Who here remembers The New Adventures of He-Man? We didn't think so. Despite having a whopping 65-episode season one, the show fell off the radar fairly quickly for casual fans of the series. The plot followed He-Man as he was called on to defend the futuristic planet of Denebria from a group of evil mutants. Naturally, Skeletor ends up on Denebria and allies himself with these new enemies. This incarnation of Masters of the Universe only ran for a single season in 1990.

The Skeletor of The New Adventures of He-Man was a bit different than the one that came before; he was given a makeover to look more realistic and serious, ditching his bright purple hood for a black one and gaining more humanoid features. The character's iconic high-pitched voice was also replaced by a more subdued and sinister one.

Perhaps the biggest change, however, came in the form of cybernetic upgrades. In the first episode Skeletor is exposed to a large power crystal that bestows upon him a suit of power armor and gives him a more futuristic look. Yeah, we'd much rather have the purple hood and cloak.

9 Skeletor isn't the laughing stock you think he is

Thanks to his comical nature and the overall family-friendliness of the original show, Skeletor is often looked upon as a bumbling idiot. The character has been an easy target of pop culture jokes through the years and has been reduced to more of a laughing stock of the supervillain world as of late. Worst of all (as you'll see later in our list) is that it works! Skeletor's characteristics make him stick out in the minds of anyone who was around at the time and the perfect fodder for parody. But is the character really that laughable?

He may consistently fail to capture Castle Grayskull and defeat his arch enemies, but Skeletor is actually a brilliant inventor, skilled tactician, and a powerful sorcerer. Often the only thing that stands between him and victory is himself. Skeletor has a bad habit of being over confident in his schemes, leading to him missing an exploitable flaw that brings about his downfall.

In the 2002 cartoon and the modern comics the character is portrayed in a much more menacing way than his predecessors. The Skeletor in these series tortures, kills, and mauls his way through anyone who stands in his way. The writers are also able to seamlessly blend the character's old traits into these new versions without taking away any of the fear factor that comes along with these darker versions.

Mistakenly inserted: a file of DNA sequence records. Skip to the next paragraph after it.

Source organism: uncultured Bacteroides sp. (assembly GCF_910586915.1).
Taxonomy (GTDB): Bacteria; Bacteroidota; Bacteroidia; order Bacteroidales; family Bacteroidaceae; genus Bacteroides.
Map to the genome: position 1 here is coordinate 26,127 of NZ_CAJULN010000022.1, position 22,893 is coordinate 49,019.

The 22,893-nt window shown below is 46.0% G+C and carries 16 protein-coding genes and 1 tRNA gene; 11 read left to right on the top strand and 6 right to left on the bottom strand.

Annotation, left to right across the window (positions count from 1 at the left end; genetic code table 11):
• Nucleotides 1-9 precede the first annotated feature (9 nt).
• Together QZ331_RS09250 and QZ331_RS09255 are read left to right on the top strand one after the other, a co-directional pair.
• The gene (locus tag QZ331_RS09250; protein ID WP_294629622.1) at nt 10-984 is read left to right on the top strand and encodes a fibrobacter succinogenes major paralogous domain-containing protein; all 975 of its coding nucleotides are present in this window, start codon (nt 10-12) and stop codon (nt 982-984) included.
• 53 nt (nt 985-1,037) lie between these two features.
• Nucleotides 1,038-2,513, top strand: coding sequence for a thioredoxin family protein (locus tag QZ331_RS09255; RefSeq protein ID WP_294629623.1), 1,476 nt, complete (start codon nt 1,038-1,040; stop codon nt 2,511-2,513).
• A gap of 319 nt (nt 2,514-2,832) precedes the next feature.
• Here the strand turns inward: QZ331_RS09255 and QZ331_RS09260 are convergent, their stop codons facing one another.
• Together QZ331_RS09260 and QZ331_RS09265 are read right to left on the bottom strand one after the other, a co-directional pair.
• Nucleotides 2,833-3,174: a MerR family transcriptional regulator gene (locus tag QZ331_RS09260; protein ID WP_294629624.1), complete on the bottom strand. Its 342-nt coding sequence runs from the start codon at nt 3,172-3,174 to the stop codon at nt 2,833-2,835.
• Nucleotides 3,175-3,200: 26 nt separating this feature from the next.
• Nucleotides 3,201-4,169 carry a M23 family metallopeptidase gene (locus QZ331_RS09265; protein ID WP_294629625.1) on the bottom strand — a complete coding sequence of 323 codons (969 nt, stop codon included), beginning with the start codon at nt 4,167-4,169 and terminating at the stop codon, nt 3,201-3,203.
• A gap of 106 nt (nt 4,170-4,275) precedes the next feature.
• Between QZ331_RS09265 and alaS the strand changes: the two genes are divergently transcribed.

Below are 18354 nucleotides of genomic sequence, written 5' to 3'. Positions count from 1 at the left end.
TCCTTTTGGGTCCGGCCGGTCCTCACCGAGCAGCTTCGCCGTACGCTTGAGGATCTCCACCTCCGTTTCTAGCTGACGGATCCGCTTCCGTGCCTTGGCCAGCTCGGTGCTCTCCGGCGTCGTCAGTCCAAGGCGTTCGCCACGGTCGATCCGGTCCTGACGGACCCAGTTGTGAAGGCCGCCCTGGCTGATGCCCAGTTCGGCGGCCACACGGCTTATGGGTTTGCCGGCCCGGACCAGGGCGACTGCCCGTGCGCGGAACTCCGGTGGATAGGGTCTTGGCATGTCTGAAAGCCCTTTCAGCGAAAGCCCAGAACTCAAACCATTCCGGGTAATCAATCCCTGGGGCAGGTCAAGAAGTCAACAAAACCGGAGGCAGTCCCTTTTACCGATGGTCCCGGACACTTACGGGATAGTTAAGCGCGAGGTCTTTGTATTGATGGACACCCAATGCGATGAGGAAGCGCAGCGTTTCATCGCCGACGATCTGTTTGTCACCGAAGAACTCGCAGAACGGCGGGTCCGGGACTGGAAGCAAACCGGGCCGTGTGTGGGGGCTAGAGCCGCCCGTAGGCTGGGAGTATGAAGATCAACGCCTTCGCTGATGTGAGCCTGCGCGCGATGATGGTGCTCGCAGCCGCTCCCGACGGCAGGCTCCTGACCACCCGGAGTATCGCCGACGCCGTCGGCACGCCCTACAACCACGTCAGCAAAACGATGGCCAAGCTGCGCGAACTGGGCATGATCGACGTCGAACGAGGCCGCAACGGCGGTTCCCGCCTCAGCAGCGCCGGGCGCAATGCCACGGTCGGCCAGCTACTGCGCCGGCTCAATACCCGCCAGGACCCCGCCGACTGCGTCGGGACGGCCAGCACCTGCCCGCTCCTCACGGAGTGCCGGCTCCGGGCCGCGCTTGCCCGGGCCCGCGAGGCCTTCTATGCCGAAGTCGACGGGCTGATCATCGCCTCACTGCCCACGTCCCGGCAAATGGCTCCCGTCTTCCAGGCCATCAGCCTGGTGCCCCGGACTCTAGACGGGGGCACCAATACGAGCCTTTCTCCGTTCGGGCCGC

8 He is consistently one of the funniest characters on Robot Chicken

Yes, we realize that we just spent an entire entry on how not laughable Skeletor is. But we also said that he's the perfect type of villain for parody! His voice alone is enough material to base countless jokes around. The hit Adult Swim show Robot Chicken captured our nerdy hearts when it debuted in 2005 thanks to the way it lovingly skewered our favorite pop culture characters, and is still going strong 8 seasons later.

Skeletor is easily one of the best non-original character on the show! The character is always portrayed as partaking in some parody of one of his schemes that goes awry, like the time he traveled back in time to kill He-Man's mother and accidentally killed his own. Or the time that he carpooled to work with the likes of Lex Luthor, Cobra Commander, and Mumm-Ra. Or when he accidentally killed He-Man ("the first recorded murder in Eternia history") and hastily wrote a suicide note to cover his tracks.

Skeletor is usually joined in these sketches by his loyal servants Beast Man and Evil-Lyn, who point out how pointless his plots are and just how unappreciated they are as henchmen. If you haven't caught any of these sketches yet, you definitely need to!

7 He has a soft spot for cute animals and children

In a show about barbarian princes fighting a magic skeleton man, He-Man & She-Ra: A Christmas Special took the campiness cake. This very special crossover episode saw Orko accidentally crash-landing on Earth during the Christmas season. He accidentally brings two young children back to Eternia, and they share the story and spirit of Christmas with the Masters of the Universe. Meanwhile the supreme leader Horde Prime tasks Skeletor and Hordak with capturing the children because "the Christmas spirit could prevent his rise to power." Yeah... it was weird.